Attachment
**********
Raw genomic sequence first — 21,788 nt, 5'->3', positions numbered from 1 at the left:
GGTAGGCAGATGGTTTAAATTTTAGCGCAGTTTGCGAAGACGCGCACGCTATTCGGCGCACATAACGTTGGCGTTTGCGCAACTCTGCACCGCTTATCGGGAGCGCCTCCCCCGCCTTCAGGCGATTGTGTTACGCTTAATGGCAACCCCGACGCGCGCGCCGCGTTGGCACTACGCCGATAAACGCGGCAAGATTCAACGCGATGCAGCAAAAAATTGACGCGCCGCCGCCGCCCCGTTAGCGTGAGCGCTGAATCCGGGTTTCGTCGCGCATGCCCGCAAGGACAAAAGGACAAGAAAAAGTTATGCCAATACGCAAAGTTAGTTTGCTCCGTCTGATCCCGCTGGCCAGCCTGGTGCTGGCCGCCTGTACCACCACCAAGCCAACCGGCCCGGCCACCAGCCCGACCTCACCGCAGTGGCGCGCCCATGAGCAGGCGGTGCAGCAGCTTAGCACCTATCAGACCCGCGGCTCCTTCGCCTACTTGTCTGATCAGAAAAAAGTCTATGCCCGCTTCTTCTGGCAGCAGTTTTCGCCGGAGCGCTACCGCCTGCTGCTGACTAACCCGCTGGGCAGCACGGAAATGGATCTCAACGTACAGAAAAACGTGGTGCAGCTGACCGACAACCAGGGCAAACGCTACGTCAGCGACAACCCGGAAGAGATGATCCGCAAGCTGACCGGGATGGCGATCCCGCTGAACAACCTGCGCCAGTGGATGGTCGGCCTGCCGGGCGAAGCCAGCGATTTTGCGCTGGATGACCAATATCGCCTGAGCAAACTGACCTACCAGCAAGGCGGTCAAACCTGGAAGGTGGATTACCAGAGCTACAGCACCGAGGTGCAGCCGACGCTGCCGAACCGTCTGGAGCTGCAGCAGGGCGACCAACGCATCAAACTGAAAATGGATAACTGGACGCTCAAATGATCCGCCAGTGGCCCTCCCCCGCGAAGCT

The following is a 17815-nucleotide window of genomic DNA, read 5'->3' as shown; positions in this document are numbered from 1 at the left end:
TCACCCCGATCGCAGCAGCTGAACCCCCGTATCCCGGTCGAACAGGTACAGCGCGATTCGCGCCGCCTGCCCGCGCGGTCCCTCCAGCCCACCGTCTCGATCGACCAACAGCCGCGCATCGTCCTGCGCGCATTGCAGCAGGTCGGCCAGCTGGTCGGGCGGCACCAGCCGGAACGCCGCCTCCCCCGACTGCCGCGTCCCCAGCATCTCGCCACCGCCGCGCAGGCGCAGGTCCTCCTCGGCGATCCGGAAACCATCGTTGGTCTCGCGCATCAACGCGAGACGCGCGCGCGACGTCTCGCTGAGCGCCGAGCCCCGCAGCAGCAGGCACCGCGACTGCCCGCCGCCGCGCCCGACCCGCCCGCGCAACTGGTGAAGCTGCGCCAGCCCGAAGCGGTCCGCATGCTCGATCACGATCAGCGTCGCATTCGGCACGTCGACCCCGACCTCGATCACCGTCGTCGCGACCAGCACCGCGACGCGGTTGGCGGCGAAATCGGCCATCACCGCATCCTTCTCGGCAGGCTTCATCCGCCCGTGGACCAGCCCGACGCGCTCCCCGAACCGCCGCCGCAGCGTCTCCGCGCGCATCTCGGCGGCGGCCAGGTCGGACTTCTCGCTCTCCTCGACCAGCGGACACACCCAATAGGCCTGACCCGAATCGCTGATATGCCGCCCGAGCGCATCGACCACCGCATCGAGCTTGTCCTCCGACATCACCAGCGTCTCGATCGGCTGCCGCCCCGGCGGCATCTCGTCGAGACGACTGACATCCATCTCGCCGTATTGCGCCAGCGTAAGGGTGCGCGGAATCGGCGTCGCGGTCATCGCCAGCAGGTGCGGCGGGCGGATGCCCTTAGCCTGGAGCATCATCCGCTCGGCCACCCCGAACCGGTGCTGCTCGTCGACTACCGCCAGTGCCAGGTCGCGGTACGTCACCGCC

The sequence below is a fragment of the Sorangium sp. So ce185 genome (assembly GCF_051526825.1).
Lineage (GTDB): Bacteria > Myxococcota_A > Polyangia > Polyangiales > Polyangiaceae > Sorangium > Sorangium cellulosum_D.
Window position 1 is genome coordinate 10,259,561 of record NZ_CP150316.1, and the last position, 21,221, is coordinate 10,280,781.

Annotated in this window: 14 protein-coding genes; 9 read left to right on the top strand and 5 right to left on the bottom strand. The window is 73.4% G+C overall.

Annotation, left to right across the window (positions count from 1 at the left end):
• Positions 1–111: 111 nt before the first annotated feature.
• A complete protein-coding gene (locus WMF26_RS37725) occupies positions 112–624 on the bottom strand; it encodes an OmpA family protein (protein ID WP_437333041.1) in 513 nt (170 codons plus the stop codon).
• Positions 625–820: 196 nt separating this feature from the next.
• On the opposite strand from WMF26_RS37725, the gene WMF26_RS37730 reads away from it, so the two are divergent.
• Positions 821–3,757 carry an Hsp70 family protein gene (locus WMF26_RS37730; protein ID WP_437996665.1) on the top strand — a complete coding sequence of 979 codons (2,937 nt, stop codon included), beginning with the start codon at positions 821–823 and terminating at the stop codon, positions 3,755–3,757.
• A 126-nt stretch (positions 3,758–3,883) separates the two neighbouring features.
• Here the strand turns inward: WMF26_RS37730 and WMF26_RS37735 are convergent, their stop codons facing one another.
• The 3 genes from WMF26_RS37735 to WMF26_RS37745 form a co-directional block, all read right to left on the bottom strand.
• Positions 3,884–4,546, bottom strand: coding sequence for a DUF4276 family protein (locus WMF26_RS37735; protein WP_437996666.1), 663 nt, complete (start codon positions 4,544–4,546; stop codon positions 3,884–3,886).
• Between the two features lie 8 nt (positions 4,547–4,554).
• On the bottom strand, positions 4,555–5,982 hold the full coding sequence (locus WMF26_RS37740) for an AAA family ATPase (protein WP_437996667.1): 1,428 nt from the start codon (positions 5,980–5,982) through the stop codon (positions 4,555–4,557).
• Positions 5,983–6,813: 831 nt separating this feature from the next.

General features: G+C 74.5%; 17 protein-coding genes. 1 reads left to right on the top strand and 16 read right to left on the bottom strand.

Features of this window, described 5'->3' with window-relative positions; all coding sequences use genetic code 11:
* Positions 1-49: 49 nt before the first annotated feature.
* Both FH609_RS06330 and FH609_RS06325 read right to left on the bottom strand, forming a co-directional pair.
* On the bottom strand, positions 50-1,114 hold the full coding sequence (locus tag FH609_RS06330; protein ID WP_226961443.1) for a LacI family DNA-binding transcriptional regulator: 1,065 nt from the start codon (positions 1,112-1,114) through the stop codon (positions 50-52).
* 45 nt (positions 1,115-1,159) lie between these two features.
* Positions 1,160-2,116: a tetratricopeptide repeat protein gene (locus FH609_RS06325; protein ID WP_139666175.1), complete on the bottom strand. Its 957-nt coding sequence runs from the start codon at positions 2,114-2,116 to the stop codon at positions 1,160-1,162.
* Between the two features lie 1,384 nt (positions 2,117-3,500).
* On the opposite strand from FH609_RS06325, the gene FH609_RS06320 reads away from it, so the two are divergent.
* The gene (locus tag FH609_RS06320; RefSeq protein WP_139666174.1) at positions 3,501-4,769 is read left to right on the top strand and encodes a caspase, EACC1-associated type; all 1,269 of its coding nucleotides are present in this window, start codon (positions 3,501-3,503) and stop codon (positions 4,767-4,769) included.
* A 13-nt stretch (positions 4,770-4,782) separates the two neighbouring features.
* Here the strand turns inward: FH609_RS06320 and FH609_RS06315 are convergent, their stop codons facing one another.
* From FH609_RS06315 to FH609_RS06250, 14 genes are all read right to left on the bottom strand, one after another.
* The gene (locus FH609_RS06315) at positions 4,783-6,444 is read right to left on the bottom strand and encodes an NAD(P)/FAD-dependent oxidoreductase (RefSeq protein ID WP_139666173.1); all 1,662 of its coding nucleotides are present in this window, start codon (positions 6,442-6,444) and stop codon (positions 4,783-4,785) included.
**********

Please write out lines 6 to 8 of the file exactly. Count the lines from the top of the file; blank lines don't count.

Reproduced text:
Lineage (GTDB): Bacteria > Myxococcota_A > Polyangia > Polyangiales > Polyangiaceae > Sorangium > Sorangium cellulosum_D.
Window position 1 is genome coordinate 10,259,561 of record NZ_CP150316.1, and the last position, 21,221, is coordinate 10,280,781.

Annotated in this window: 14 protein-coding genes; 9 read left to right on the top strand and 5 right to left on the bottom strand. The window is 73.4% G+C overall.